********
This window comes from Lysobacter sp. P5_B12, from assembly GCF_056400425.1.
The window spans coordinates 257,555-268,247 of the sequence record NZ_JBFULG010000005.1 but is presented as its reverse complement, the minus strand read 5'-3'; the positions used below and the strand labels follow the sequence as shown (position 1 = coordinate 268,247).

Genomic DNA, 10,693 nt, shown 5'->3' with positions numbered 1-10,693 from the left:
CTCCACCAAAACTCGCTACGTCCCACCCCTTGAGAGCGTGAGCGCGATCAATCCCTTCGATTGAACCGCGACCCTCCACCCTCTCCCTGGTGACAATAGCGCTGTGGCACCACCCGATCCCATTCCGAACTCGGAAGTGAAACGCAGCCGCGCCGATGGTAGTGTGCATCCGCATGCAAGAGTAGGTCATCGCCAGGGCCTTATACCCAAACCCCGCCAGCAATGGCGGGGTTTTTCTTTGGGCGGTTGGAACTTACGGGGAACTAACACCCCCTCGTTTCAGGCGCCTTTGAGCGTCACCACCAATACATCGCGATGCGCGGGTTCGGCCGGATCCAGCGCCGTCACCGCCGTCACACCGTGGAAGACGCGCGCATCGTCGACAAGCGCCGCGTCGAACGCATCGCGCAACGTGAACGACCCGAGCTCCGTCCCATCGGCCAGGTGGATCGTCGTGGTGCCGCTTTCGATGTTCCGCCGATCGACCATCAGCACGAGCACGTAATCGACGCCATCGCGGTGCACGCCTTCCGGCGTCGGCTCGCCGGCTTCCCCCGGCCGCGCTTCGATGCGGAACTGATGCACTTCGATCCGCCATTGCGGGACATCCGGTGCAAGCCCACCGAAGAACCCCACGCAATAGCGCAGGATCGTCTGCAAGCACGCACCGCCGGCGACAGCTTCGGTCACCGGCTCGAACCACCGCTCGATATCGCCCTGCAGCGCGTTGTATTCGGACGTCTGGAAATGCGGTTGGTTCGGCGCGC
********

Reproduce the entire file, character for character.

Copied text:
This window comes from Lysobacter sp. P5_B12, from assembly GCF_056400425.1.
The window spans coordinates 257,555-268,247 of the sequence record NZ_JBFULG010000005.1 but is presented as its reverse complement, the minus strand read 5'-3'; the positions used below and the strand labels follow the sequence as shown (position 1 = coordinate 268,247).

Genomic DNA, 10,693 nt, shown 5'->3' with positions numbered 1-10,693 from the left:
CTCCACCAAAACTCGCTACGTCCCACCCCTTGAGAGCGTGAGCGCGATCAATCCCTTCGATTGAACCGCGACCCTCCACCCTCTCCCTGGTGACAATAGCGCTGTGGCACCACCCGATCCCATTCCGAACTCGGAAGTGAAACGCAGCCGCGCCGATGGTAGTGTGCATCCGCATGCAAGAGTAGGTCATCGCCAGGGCCTTATACCCAAACCCCGCCAGCAATGGCGGGGTTTTTCTTTGGGCGGTTGGAACTTACGGGGAACTAACACCCCCTCGTTTCAGGCGCCTTTGAGCGTCACCACCAATACATCGCGATGCGCGGGTTCGGCCGGATCCAGCGCCGTCACCGCCGTCACACCGTGGAAGACGCGCGCATCGTCGACAAGCGCCGCGTCGAACGCATCGCGCAACGTGAACGACCCGAGCTCCGTCCCATCGGCCAGGTGGATCGTCGTGGTGCCGCTTTCGATGTTCCGCCGATCGACCATCAGCACGAGCACGTAATCGACGCCATCGCGGTGCACGCCTTCCGGCGTCGGCTCGCCGGCTTCCCCCGGCCGCGCTTCGATGCGGAACTGATGCACTTCGATCCGCCATTGCGGGACATCCGGTGCAAGCCCACCGAAGAACCCCACGCAATAGCGCAGGATCGTCTGCAAGCACGCACCGCCGGCGACAGCTTCGGTCACCGGCTCGAACCACCGCTCGATATCGCCCTGCAGCGCGTTGTATTCGGACGTCTGGAAATGCGGTTGGTTCGGCGCGC